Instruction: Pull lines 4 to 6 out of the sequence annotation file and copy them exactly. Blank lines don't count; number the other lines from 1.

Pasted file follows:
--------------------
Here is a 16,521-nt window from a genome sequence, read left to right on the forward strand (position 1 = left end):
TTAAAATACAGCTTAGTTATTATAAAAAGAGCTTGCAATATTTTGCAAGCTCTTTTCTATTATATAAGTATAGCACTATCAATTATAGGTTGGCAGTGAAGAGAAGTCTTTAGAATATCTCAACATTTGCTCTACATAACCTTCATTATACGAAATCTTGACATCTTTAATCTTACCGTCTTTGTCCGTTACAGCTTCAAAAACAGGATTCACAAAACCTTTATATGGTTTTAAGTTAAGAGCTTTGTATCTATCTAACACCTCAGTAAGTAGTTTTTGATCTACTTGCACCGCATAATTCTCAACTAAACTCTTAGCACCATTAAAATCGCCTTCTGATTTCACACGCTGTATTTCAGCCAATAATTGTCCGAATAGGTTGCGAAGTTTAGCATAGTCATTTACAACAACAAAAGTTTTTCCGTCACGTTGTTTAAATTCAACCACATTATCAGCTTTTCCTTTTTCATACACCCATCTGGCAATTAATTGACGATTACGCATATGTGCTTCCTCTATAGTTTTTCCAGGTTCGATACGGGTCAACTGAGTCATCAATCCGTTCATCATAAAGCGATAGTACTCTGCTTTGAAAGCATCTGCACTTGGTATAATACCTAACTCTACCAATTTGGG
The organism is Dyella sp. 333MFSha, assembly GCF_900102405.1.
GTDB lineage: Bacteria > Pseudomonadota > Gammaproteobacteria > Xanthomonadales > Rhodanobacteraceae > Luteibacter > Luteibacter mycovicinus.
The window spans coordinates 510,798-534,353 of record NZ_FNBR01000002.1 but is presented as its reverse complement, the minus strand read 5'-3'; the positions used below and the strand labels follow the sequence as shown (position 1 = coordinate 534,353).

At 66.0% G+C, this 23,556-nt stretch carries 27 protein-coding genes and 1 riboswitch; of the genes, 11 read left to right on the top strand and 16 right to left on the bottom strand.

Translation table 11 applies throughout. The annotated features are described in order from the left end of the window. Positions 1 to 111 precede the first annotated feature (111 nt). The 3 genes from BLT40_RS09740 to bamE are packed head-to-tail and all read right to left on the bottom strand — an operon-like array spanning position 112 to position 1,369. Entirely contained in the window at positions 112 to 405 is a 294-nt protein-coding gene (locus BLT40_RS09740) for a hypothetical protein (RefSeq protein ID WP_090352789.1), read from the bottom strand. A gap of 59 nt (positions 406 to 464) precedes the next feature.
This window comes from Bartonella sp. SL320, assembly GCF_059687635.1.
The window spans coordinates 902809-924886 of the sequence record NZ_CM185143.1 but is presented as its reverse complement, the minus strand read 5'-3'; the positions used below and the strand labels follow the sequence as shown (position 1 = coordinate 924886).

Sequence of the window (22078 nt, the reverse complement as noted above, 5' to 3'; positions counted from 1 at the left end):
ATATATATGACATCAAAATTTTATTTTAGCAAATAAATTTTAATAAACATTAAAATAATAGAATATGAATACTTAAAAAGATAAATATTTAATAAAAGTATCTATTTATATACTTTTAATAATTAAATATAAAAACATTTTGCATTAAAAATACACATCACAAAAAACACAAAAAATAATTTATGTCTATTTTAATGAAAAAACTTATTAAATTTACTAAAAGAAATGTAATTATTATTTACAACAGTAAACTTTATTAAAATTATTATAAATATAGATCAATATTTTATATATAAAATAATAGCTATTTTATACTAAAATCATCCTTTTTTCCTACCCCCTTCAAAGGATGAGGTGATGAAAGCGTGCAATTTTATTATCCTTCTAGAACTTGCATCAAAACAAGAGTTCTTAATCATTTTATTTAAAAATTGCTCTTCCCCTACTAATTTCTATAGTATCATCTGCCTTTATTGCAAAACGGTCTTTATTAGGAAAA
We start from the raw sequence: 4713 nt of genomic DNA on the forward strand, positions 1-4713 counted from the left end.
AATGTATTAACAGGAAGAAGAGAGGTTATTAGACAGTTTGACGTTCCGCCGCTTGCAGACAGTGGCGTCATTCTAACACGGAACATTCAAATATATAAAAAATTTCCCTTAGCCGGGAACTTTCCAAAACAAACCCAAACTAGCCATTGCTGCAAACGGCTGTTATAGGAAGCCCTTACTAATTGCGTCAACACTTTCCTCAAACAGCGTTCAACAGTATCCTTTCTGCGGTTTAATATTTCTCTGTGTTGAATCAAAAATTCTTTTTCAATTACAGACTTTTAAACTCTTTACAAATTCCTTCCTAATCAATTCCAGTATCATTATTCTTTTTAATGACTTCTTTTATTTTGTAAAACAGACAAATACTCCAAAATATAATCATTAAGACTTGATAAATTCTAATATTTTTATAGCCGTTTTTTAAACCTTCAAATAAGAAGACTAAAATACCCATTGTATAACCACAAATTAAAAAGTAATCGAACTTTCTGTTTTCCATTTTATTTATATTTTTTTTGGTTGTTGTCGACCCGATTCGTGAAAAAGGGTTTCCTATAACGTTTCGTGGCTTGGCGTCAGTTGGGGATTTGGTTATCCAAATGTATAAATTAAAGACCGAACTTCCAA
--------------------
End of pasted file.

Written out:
GTDB lineage: Bacteria > Pseudomonadota > Gammaproteobacteria > Xanthomonadales > Rhodanobacteraceae > Luteibacter > Luteibacter mycovicinus.
The window spans coordinates 510,798-534,353 of record NZ_FNBR01000002.1 but is presented as its reverse complement, the minus strand read 5'-3'; the positions used below and the strand labels follow the sequence as shown (position 1 = coordinate 534,353).

At 66.0% G+C, this 23,556-nt stretch carries 27 protein-coding genes and 1 riboswitch; of the genes, 11 read left to right on the top strand and 16 right to left on the bottom strand.